The Service and Support Administrator (SSA) works with the team to identify a typical schedule during which services are required for an individual. Based upon this information, a certain number of units/hours of service are authorized in the Individual Service Plan (ISP). The number of units/hours cannot be exceeded without an adjustment in the ISP.
- A person receives 60 hours of Homemaker/Personal Care each week. Typically, one provider works 40 hours/week and another works 20 hours/week. One provider is unable to work in a particular week due to a family emergency. As a result, the remaining provider delivers 40 hours of regular Homemaker/Personal Care (APC) and 20 hours of overtime Homemaker/Personal Care (APV) that week. The total number of hours does not exceed the authorization in the ISP, although the costs will be higher.
- A person is authorized to receive 40 hours of Personal Care Aide each week. A provider submits claims for the routine Personal Care Aide services and also submits an additional 4 units with the TU modifier. The additional 4 units will be rejected, as they exceed the number of units authorized for the week. The provider may also face sanctions for submitting claims for services not authorized in the ISP.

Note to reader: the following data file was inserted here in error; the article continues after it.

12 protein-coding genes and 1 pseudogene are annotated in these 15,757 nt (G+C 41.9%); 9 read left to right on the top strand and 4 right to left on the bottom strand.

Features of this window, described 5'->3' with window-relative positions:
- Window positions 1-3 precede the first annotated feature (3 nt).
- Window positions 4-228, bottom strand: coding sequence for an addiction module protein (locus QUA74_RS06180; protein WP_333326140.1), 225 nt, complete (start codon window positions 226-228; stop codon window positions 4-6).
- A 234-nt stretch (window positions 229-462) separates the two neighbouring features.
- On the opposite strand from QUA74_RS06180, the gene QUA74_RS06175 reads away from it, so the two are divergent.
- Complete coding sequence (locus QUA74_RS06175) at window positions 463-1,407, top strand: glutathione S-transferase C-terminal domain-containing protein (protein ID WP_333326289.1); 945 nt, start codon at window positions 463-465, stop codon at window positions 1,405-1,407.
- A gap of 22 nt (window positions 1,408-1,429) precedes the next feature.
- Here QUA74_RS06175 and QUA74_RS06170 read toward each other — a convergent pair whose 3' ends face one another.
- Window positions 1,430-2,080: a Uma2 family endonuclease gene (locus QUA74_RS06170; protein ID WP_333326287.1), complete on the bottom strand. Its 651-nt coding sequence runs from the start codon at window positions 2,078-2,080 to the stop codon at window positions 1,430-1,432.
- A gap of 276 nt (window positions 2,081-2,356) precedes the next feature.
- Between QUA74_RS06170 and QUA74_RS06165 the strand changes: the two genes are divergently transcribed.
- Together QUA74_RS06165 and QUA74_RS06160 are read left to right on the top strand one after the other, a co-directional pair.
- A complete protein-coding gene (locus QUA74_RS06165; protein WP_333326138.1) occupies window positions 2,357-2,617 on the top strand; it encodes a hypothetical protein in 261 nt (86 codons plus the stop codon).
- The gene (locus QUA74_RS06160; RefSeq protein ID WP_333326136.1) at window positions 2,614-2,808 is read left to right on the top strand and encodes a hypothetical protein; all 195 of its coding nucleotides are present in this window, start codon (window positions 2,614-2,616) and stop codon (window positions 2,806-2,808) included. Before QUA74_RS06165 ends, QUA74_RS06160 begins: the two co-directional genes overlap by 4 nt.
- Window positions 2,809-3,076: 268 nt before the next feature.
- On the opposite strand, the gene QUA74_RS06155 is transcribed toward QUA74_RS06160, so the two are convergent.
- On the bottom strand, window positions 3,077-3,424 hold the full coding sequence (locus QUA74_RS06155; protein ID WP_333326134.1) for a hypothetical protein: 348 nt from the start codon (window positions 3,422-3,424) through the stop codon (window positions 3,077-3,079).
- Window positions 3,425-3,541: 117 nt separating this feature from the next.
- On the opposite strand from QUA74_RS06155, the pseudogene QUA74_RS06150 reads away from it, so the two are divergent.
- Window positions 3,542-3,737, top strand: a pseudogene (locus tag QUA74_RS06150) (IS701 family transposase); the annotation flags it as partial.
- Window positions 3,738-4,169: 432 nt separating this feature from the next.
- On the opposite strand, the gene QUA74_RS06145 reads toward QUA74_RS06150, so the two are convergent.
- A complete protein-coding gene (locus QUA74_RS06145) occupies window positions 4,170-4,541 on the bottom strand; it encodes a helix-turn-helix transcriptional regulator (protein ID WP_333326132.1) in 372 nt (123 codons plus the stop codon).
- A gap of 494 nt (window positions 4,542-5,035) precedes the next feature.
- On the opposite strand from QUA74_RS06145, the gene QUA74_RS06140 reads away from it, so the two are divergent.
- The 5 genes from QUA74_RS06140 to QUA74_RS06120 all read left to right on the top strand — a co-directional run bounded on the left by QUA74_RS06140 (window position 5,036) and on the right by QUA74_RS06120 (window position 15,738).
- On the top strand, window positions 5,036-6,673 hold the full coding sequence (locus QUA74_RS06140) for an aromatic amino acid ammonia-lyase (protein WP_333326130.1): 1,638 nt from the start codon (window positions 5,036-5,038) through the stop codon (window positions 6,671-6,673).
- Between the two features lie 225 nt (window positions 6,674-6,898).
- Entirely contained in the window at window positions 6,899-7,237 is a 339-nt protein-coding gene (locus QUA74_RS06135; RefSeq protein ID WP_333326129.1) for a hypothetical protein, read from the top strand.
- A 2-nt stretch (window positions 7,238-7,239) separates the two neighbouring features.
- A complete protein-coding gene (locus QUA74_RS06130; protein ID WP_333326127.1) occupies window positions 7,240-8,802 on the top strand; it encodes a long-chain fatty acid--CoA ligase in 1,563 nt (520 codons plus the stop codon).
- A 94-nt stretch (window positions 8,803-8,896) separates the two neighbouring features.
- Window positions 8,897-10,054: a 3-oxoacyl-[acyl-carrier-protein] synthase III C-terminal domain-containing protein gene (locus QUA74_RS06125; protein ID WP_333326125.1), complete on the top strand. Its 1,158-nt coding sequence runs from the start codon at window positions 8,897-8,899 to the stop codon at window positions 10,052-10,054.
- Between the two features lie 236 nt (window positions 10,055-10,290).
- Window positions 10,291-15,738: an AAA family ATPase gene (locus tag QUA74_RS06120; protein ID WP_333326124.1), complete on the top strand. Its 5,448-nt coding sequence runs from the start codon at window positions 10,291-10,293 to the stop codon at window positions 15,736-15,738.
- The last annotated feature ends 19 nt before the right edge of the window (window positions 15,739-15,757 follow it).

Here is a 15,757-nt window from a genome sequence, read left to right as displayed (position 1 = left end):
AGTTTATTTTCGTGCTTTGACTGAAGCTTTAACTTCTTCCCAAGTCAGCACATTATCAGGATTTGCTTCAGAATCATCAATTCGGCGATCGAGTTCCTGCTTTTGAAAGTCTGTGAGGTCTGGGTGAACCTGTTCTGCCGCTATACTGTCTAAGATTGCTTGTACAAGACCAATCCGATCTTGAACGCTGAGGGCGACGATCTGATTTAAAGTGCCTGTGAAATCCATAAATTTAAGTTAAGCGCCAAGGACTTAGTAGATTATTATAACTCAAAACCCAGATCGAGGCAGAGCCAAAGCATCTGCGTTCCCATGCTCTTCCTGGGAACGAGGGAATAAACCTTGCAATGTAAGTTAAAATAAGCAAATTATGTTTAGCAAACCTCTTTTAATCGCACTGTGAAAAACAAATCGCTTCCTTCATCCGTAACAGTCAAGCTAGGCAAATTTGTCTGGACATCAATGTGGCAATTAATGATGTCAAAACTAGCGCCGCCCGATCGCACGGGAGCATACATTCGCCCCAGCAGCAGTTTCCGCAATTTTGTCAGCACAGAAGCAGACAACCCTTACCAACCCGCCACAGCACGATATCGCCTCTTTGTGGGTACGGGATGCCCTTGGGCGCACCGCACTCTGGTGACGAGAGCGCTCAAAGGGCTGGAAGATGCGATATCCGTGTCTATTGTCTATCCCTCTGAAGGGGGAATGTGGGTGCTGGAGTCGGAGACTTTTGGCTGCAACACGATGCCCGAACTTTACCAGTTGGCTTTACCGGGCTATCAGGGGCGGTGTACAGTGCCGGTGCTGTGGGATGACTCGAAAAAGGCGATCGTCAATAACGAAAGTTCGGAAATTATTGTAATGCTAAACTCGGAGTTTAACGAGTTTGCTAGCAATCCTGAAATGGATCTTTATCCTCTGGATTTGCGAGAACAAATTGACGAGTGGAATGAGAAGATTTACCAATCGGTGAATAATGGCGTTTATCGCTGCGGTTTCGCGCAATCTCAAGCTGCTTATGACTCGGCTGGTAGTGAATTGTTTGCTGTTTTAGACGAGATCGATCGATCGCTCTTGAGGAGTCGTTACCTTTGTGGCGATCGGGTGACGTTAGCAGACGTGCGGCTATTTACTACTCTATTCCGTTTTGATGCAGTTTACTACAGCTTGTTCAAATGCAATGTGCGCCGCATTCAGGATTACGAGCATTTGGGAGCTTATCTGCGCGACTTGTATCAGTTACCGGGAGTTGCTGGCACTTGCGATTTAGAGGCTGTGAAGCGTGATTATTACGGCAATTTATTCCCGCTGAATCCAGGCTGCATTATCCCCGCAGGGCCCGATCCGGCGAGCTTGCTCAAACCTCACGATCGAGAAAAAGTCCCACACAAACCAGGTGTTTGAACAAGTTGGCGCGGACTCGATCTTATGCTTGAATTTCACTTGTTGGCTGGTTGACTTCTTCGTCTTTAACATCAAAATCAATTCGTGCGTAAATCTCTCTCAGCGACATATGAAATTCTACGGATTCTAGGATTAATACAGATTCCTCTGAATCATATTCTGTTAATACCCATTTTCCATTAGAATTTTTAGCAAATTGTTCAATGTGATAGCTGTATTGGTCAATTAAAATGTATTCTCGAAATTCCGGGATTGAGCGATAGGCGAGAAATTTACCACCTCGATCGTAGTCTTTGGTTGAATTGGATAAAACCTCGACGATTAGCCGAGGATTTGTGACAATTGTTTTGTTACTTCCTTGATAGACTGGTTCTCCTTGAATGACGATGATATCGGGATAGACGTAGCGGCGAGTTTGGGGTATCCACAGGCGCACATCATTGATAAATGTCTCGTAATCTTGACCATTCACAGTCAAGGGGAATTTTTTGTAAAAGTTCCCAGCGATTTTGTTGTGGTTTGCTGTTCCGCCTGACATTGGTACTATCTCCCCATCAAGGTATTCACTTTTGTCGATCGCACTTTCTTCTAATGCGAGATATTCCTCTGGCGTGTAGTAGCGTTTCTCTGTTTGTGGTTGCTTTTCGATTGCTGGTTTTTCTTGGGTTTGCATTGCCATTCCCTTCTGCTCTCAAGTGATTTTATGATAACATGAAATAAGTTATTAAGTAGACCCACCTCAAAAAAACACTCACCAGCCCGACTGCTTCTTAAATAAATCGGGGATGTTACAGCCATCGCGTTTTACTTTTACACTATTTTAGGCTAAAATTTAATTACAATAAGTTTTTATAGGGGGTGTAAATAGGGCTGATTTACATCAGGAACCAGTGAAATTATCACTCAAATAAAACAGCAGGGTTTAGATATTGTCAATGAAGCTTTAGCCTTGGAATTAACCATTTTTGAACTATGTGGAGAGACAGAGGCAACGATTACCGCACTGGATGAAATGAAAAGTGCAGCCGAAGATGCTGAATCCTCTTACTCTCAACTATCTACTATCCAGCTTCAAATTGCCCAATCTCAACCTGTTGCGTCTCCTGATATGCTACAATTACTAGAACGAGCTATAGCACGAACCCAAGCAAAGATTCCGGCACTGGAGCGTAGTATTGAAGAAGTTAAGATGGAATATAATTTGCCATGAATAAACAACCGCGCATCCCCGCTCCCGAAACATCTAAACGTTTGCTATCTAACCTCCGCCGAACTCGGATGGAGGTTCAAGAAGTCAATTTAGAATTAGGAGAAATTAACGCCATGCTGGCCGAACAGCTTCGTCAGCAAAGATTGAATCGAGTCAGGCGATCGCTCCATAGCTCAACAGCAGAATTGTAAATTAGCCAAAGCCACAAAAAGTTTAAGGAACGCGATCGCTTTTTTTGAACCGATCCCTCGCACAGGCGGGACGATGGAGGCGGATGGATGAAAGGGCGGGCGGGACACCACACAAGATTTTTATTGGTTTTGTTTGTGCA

13.How will overtime claims be monitored?
DODD will run reports periodically to track overtime payments made to individual providers, as well as to monitor the financial impact of overtime claims. Providers who failed to submit claims for overtime when working more than 40 hours or providing more than 160 fifteen-minute units of service in a work week will be reminded of their ability to adjust the claim. Those who submit claims for overtime when more than 40 hours or 160 fifteen-minute units of service were not delivered may be subject to audits and/or investigation.
14.Will services have to be reduced when overtime claims are paid so that an individual stays within the funding range of the Ohio Developmental Disabilities Profile (ODDP) or the Level One or SELF Waiver caps?
No, services will not be reduced as a result of overtime payments. At this time, overtime payments WILL NOT count against individuals' ODDP ranges or waiver caps.
DODD recognizes that overtime will sometimes be necessary, such as in emergency situations or when no other provider is willing to serve a person. In the future, however, overtime hours worked by a provider on behalf of a single individual will count against that individual's ODDP range or waiver cap. As a result, individuals/families should begin talking with their Service and Support Administrators to explore ways to begin reducing the number of routine overtime hours to avoid a future reduction in services. Strategies to reduce routine overtime may include recruiting additional providers or exploring the use of technology, such as emergency response systems or remote monitoring.
If you have questions, please contact the DODD Support Center at 800-617-6733.